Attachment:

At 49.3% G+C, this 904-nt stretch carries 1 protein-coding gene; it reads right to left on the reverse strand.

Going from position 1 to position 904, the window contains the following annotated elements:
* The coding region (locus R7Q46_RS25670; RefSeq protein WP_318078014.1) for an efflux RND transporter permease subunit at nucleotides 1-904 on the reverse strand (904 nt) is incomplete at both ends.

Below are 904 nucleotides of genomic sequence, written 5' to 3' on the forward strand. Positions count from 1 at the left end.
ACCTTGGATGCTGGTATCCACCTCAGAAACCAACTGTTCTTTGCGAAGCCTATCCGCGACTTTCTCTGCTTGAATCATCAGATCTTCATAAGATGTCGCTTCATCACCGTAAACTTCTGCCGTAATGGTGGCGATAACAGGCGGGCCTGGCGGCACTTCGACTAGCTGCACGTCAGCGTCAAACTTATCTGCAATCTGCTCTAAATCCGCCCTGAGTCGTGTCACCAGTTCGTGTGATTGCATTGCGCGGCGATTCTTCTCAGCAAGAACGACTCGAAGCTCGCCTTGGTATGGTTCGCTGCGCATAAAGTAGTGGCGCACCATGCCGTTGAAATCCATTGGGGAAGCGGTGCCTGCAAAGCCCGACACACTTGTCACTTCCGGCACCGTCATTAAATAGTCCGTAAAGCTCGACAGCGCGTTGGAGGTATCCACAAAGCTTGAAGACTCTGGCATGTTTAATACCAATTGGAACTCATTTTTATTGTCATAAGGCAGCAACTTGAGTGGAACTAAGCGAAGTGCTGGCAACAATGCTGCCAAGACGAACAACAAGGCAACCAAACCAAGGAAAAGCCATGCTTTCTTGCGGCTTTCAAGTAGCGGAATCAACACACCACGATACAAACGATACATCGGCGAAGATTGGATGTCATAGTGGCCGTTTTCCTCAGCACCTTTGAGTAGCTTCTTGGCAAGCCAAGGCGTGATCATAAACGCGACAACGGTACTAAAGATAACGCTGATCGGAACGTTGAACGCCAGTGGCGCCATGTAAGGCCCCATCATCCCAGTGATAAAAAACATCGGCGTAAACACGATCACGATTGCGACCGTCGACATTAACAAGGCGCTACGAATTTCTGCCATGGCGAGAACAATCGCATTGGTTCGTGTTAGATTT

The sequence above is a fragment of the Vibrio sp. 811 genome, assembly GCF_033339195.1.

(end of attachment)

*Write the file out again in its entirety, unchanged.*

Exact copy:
At 49.3% G+C, this 904-nt stretch carries 1 protein-coding gene; it reads right to left on the reverse strand.

Going from position 1 to position 904, the window contains the following annotated elements:
* The coding region (locus R7Q46_RS25670; RefSeq protein WP_318078014.1) for an efflux RND transporter permease subunit at nucleotides 1-904 on the reverse strand (904 nt) is incomplete at both ends.

Below are 904 nucleotides of genomic sequence, written 5' to 3' on the forward strand. Positions count from 1 at the left end.
ACCTTGGATGCTGGTATCCACCTCAGAAACCAACTGTTCTTTGCGAAGCCTATCCGCGACTTTCTCTGCTTGAATCATCAGATCTTCATAAGATGTCGCTTCATCACCGTAAACTTCTGCCGTAATGGTGGCGATAACAGGCGGGCCTGGCGGCACTTCGACTAGCTGCACGTCAGCGTCAAACTTATCTGCAATCTGCTCTAAATCCGCCCTGAGTCGTGTCACCAGTTCGTGTGATTGCATTGCGCGGCGATTCTTCTCAGCAAGAACGACTCGAAGCTCGCCTTGGTATGGTTCGCTGCGCATAAAGTAGTGGCGCACCATGCCGTTGAAATCCATTGGGGAAGCGGTGCCTGCAAAGCCCGACACACTTGTCACTTCCGGCACCGTCATTAAATAGTCCGTAAAGCTCGACAGCGCGTTGGAGGTATCCACAAAGCTTGAAGACTCTGGCATGTTTAATACCAATTGGAACTCATTTTTATTGTCATAAGGCAGCAACTTGAGTGGAACTAAGCGAAGTGCTGGCAACAATGCTGCCAAGACGAACAACAAGGCAACCAAACCAAGGAAAAGCCATGCTTTCTTGCGGCTTTCAAGTAGCGGAATCAACACACCACGATACAAACGATACATCGGCGAAGATTGGATGTCATAGTGGCCGTTTTCCTCAGCACCTTTGAGTAGCTTCTTGGCAAGCCAAGGCGTGATCATAAACGCGACAACGGTACTAAAGATAACGCTGATCGGAACGTTGAACGCCAGTGGCGCCATGTAAGGCCCCATCATCCCAGTGATAAAAAACATCGGCGTAAACACGATCACGATTGCGACCGTCGACATTAACAAGGCGCTACGAATTTCTGCCATGGCGAGAACAATCGCATTGGTTCGTGTTAGATTT

The sequence above is a fragment of the Vibrio sp. 811 genome, assembly GCF_033339195.1.